//Y chromosomal deletion pattern in Koreans inhabiting Jeju Island

Y chromosomal deletion pattern in Koreans inhabiting Jeju Island

Y chromosomal deletion pattern in Koreans inhabiting Jeju Island

Author(s): Lee, J.H., Jin, H.X., Cho, S., Kim, H.N., Seo, H.J., Shin, K.J., Shin, D.H. and Lee, S.D.
Journal: Anthropologischer Anzeiger; Bericht uber die biologisch-anthropologische Literatur
Issue/Volume: in press
Page(s): in press
Year: 2017

Abstract:

Mutations occur in Y chromosome genes similar to autosomal genes. However, unlike autosomal genes, Y chromosome genes do not undergo recombination, which produce distinctive characteristics and distribution patterns in different geographic regions. Therefore, detailed analysis of mutations of Y chromosome genes might provide information for personal identification or analysis of phylogenetic history. In Y-STR (short tandem repeat) analysis tests on 668 habitants of Jeju Island, the largest island in the Korean peninsula located apart from the mainland, a deletion at DYS448 was found in 10 samples. The length of deletion was estimated by confirming specific Sequence Tagged Site (STS) markers ranging from G66018 to sY1201. Patterns found were similar to those of the Kalmyks, a tribe that has had strong social and genetic influences in Jeju Island in the past. Historically from 1273 on, Jeju Island was governed by Mongolian for about one hundred years. The results of this study suggest such historical aspects affected the genetic composition of people living in Jeju Island. Furthermore, previous reports showed that Y chromosomal deletions and region specific Y chromosomal mutations depended on regional differences. This study may be useful for a better understanding of the genetic structure of Jeju habitants as well as Korean population for the purpose of forensic practice and population genetics.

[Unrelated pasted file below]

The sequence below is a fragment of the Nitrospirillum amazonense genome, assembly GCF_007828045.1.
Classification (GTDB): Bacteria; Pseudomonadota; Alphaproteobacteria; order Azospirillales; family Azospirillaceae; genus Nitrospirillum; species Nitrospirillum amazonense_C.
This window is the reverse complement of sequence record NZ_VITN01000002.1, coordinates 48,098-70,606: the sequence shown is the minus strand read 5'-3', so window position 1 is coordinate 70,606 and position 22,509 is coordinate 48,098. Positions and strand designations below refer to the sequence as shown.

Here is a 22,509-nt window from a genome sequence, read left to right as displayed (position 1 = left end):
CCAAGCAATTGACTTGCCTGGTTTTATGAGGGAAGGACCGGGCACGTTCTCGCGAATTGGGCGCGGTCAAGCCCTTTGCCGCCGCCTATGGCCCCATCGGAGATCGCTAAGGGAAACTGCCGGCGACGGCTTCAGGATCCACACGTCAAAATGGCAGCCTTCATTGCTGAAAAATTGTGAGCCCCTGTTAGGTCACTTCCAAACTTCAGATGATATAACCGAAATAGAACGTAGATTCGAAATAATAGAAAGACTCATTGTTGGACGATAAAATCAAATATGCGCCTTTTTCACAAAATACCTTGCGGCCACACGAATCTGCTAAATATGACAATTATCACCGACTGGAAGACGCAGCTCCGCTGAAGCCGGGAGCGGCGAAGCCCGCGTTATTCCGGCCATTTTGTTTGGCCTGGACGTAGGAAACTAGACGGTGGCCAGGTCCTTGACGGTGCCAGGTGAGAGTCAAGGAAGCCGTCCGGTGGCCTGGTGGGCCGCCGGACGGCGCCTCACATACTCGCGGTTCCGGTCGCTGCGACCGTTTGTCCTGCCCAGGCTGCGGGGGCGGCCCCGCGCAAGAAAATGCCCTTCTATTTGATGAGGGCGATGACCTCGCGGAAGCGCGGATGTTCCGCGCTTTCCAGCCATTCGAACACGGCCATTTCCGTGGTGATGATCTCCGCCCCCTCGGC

Source Link: http://www.schweizerbart.de/papers/anthranz/detail/prepub/87580/Y_chromosomal_deletion_pattern_in_Koreans_inhabiti

Keywords

Peoples: Koreans and Mongolians | Places: Jeju Island and Korean peninsula | Topics: Y-DNA | DNA Type: Y-DNA

2017-06-06T10:43:10+00:00 June 6th, 2017|